But all these, of course, have changed significantly since the end of colonialism, and it is exactly the emergence of such post-colonial reflections on cultural imperialism that have helped to change Western thinking on intercultural communications. With the end of colonialism in the 1960s, the West underwent many important waves of political emancipation, of women, of racial minorities, of LGBT people and etc. The spotlight that has shone upon the melting borders of these social margins is essentially a decentering force, a leftist, egalitarian tendency striving for a dreamed equality. Thus Western identity politics is keen to overturn the shame that the dominant Western patriarch used to inject into all forms of subaltern others, and its mechanism has revolved around its opposite form, pride: to be proud of your vagina, to be proud of your skin color, to be proud of your sissy-ness and butch-ness! Before, English missionaries in Hong Kong gave their students English names so that they themselves could be spared the ching-chong-ching of the twist of the tongue, now the new political correctness is for them to learn our names, and tell us “by the way, you should be proud of your Chinese names”. I myself have encountered numerous times this kind of situation: “Flair? But that is not your real name, is it?”; or on other occasions friends would sincerely warn me not to put my name as “Flair Shi” on my CV, “Donglai Shi” is much better, it shows my authenticity and my being proud of who I am. Indeed, who am I? Should I be proud of Chineseness if there is such a thing that is Chineseness? Or should I be proud of “being” anything? Derrida of course would see through the persistence of the binarism in such pride and argue any category is hegemonic, and Spivak would similarly observe the forever voiceless position of the subaltern: shame or pride, he/she is still being told what to do, how to do, and how to feel about doing it.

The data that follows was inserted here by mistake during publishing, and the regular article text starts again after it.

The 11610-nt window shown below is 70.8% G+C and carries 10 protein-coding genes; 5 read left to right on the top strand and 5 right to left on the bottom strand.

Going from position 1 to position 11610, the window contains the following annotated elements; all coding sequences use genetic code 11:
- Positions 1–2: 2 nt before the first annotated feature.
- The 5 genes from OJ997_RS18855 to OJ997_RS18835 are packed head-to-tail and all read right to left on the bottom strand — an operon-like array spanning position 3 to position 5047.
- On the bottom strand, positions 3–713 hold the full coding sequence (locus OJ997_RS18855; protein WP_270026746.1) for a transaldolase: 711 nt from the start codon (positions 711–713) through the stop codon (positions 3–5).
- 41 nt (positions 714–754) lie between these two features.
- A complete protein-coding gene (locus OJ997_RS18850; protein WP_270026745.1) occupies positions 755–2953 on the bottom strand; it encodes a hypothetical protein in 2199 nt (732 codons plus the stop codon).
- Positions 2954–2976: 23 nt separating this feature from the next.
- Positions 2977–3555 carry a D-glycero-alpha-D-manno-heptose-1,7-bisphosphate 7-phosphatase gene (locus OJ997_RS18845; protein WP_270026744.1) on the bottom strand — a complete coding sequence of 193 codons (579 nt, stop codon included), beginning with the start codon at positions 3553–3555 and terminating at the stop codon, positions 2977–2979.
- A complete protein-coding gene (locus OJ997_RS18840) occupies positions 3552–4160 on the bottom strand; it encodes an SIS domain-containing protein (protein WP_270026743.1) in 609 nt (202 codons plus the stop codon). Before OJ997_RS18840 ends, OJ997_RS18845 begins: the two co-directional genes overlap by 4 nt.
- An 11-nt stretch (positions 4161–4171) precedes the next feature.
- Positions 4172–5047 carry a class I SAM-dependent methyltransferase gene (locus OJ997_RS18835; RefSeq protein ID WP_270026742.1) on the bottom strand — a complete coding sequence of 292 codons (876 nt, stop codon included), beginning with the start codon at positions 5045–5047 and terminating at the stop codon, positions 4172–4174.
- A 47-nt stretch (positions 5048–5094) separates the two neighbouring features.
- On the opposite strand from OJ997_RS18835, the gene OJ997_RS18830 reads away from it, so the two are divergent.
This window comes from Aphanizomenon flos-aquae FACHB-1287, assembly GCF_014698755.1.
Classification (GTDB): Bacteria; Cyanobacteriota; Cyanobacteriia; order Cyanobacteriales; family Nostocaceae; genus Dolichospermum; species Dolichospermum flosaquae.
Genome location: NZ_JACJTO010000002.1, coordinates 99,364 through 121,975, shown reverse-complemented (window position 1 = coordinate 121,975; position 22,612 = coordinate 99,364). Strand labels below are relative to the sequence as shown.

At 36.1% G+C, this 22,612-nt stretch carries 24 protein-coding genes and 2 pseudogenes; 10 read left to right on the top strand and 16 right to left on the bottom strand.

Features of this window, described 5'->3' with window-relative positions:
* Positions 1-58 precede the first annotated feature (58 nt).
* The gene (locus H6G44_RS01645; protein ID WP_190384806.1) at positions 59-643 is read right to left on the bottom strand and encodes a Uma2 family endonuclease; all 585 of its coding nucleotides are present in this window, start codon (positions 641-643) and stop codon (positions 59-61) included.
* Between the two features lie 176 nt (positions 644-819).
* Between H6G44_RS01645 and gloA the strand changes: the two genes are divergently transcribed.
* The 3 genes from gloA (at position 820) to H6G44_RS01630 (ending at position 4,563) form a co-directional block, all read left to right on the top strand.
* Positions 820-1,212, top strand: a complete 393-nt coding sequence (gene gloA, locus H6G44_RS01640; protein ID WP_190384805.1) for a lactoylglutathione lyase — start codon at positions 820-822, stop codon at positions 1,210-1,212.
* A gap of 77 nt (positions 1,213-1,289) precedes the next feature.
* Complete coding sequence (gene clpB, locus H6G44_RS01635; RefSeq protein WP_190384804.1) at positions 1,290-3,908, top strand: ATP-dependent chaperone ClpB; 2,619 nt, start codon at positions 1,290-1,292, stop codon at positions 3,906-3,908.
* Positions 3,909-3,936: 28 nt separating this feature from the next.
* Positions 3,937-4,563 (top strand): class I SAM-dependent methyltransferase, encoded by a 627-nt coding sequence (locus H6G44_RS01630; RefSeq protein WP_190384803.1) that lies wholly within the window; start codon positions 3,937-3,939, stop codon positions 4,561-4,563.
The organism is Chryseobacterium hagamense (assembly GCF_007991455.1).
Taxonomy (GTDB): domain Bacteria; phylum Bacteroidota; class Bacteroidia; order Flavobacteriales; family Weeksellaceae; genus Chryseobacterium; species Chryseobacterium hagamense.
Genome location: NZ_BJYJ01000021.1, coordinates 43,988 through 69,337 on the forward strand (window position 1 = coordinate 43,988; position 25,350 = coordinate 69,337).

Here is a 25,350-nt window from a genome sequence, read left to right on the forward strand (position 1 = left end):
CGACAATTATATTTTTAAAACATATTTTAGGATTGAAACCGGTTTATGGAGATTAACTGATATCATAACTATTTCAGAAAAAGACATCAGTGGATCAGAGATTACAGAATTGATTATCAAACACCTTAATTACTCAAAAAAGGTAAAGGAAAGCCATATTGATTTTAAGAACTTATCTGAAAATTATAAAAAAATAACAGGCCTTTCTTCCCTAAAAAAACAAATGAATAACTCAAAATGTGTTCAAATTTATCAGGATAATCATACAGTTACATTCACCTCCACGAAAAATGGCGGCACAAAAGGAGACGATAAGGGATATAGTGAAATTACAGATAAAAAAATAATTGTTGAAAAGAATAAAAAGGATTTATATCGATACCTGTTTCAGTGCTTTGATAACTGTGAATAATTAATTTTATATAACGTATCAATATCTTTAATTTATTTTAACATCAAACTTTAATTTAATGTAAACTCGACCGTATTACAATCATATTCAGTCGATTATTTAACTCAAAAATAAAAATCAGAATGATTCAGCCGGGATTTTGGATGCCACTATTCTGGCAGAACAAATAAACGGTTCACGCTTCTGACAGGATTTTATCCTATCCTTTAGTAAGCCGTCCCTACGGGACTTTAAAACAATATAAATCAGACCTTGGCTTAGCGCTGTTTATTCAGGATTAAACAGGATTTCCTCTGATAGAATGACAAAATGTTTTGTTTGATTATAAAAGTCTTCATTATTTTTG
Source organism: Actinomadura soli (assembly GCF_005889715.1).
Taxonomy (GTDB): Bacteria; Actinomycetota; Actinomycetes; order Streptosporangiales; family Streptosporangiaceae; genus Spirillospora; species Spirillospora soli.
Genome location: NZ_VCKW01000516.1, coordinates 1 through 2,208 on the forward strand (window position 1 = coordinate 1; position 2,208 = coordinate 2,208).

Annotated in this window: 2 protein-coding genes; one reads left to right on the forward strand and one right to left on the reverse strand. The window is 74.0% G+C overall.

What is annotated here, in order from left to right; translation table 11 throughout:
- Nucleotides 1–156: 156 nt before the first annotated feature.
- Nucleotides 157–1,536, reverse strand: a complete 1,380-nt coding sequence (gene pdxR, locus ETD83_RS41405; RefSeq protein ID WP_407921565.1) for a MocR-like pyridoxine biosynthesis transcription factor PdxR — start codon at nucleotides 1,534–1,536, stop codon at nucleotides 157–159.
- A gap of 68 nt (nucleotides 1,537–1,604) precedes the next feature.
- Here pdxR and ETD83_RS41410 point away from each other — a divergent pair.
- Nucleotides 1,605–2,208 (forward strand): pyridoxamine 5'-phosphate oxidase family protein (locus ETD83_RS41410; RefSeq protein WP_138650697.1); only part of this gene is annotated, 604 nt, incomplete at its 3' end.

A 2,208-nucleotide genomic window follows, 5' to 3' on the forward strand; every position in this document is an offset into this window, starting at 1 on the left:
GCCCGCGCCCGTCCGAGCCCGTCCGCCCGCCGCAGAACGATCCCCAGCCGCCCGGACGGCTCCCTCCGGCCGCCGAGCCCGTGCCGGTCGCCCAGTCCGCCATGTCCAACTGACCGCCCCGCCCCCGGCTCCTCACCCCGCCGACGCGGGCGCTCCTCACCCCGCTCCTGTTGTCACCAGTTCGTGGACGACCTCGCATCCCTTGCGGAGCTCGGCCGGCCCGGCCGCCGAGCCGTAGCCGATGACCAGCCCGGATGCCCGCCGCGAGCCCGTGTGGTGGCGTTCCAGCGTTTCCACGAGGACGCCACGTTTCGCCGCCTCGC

It is almost for certain that such Western ethos of an egalitarian, cosmopolitan leftism will not any time soon be fashionable in a rapidly modernizing country like China, especially when it is a place that carries the deep scars left behind by extreme leftism. So while the West works hard to rid its Orientalism, a crazily capitalistic China will remain romantically, or in some cases fanatically, Occidentalist: the English mania will not stop, foreign universities are going to earn more Chinese money, and more and more fashionable English names are going to appear on names of Chinese employees. But it completely depends on how we read such Occidentalism, do we see it as Chinese people’s loss of agency in their craving for Western “bestowment” or can we actually view it as an active seeking of a global membership? James Ferguson, in his essay “Of Mimicry and Membership”, vouchers for the latter interpretation: according to him, the Africans dancing in European clubs in Nigeria are not opting for a self-orientalizing subordination, instead, they are shedding the burden of being African, that has been imposed upon them by the rhetoric of authenticity, and enjoying their freedom in the choice of an alternative way of enjoyment of life. Therefore, what I have chosen by and for myself is not Donglai Shi, but Flair. Don’t tell me to be proud of either.